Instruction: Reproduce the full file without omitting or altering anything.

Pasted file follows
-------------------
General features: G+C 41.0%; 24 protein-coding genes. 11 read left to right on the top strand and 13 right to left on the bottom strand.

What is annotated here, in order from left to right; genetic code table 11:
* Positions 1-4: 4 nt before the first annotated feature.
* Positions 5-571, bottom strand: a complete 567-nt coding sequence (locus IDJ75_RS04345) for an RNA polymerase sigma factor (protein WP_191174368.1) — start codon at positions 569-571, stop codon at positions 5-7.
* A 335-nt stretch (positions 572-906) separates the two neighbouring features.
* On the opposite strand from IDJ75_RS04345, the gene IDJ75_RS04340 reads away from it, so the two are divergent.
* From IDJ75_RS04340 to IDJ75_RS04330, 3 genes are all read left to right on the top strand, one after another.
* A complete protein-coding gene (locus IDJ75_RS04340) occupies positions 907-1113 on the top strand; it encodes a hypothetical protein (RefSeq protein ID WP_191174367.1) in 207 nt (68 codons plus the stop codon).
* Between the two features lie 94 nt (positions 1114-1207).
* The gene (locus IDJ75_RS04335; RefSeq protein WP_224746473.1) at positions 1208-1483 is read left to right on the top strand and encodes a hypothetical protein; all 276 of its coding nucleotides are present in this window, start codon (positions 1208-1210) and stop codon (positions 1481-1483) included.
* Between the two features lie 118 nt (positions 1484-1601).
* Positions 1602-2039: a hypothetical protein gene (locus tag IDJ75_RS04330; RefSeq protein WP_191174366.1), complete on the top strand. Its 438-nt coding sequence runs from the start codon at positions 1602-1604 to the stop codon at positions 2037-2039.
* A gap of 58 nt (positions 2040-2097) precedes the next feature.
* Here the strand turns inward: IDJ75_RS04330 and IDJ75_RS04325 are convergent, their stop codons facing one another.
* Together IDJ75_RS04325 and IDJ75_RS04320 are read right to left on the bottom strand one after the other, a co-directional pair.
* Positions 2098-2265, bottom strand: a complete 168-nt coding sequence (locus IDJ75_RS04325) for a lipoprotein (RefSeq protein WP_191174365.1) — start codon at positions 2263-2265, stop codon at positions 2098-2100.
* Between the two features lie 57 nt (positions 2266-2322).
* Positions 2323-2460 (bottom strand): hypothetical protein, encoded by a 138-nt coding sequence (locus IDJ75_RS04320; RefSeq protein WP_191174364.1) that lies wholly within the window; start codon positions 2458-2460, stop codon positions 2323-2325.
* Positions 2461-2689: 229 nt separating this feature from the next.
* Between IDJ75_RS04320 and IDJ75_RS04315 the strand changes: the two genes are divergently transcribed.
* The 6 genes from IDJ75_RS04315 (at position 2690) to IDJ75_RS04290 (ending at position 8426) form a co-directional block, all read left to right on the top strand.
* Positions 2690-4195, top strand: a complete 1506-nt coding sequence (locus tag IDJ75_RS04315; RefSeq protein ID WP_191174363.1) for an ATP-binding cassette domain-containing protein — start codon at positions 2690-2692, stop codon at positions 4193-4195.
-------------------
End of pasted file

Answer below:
General features: G+C 41.0%; 24 protein-coding genes. 11 read left to right on the top strand and 13 right to left on the bottom strand.

What is annotated here, in order from left to right; genetic code table 11:
* Positions 1-4: 4 nt before the first annotated feature.
* Positions 5-571, bottom strand: a complete 567-nt coding sequence (locus IDJ75_RS04345) for an RNA polymerase sigma factor (protein WP_191174368.1) — start codon at positions 569-571, stop codon at positions 5-7.
* A 335-nt stretch (positions 572-906) separates the two neighbouring features.
* On the opposite strand from IDJ75_RS04345, the gene IDJ75_RS04340 reads away from it, so the two are divergent.
* From IDJ75_RS04340 to IDJ75_RS04330, 3 genes are all read left to right on the top strand, one after another.
* A complete protein-coding gene (locus IDJ75_RS04340) occupies positions 907-1113 on the top strand; it encodes a hypothetical protein (RefSeq protein ID WP_191174367.1) in 207 nt (68 codons plus the stop codon).
* Between the two features lie 94 nt (positions 1114-1207).
* The gene (locus IDJ75_RS04335; RefSeq protein WP_224746473.1) at positions 1208-1483 is read left to right on the top strand and encodes a hypothetical protein; all 276 of its coding nucleotides are present in this window, start codon (positions 1208-1210) and stop codon (positions 1481-1483) included.
* Between the two features lie 118 nt (positions 1484-1601).
* Positions 1602-2039: a hypothetical protein gene (locus tag IDJ75_RS04330; RefSeq protein WP_191174366.1), complete on the top strand. Its 438-nt coding sequence runs from the start codon at positions 1602-1604 to the stop codon at positions 2037-2039.
* A gap of 58 nt (positions 2040-2097) precedes the next feature.
* Here the strand turns inward: IDJ75_RS04330 and IDJ75_RS04325 are convergent, their stop codons facing one another.
* Together IDJ75_RS04325 and IDJ75_RS04320 are read right to left on the bottom strand one after the other, a co-directional pair.
* Positions 2098-2265, bottom strand: a complete 168-nt coding sequence (locus IDJ75_RS04325) for a lipoprotein (RefSeq protein WP_191174365.1) — start codon at positions 2263-2265, stop codon at positions 2098-2100.
* Between the two features lie 57 nt (positions 2266-2322).
* Positions 2323-2460 (bottom strand): hypothetical protein, encoded by a 138-nt coding sequence (locus IDJ75_RS04320; RefSeq protein WP_191174364.1) that lies wholly within the window; start codon positions 2458-2460, stop codon positions 2323-2325.
* Positions 2461-2689: 229 nt separating this feature from the next.
* Between IDJ75_RS04320 and IDJ75_RS04315 the strand changes: the two genes are divergently transcribed.
* The 6 genes from IDJ75_RS04315 (at position 2690) to IDJ75_RS04290 (ending at position 8426) form a co-directional block, all read left to right on the top strand.
* Positions 2690-4195, top strand: a complete 1506-nt coding sequence (locus tag IDJ75_RS04315; RefSeq protein ID WP_191174363.1) for an ATP-binding cassette domain-containing protein — start codon at positions 2690-2692, stop codon at positions 4193-4195.